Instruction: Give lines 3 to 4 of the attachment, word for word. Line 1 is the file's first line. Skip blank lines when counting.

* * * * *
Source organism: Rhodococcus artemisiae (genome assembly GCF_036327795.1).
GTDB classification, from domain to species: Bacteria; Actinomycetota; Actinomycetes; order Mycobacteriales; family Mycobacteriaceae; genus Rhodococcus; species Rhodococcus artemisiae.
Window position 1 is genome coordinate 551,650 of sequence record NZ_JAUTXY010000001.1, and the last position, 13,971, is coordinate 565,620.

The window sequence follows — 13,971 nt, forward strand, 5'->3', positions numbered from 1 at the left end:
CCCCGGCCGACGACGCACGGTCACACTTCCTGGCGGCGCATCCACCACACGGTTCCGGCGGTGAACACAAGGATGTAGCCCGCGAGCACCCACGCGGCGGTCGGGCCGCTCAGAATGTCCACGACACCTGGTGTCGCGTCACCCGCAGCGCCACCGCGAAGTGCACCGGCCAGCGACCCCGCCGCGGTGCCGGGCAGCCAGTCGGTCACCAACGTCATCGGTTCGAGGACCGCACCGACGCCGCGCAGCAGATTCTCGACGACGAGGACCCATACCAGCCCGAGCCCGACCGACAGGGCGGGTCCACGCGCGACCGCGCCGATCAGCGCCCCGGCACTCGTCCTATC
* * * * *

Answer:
Window position 1 is genome coordinate 551,650 of sequence record NZ_JAUTXY010000001.1, and the last position, 13,971, is coordinate 565,620.

The window sequence follows — 13,971 nt, forward strand, 5'->3', positions numbered from 1 at the left end: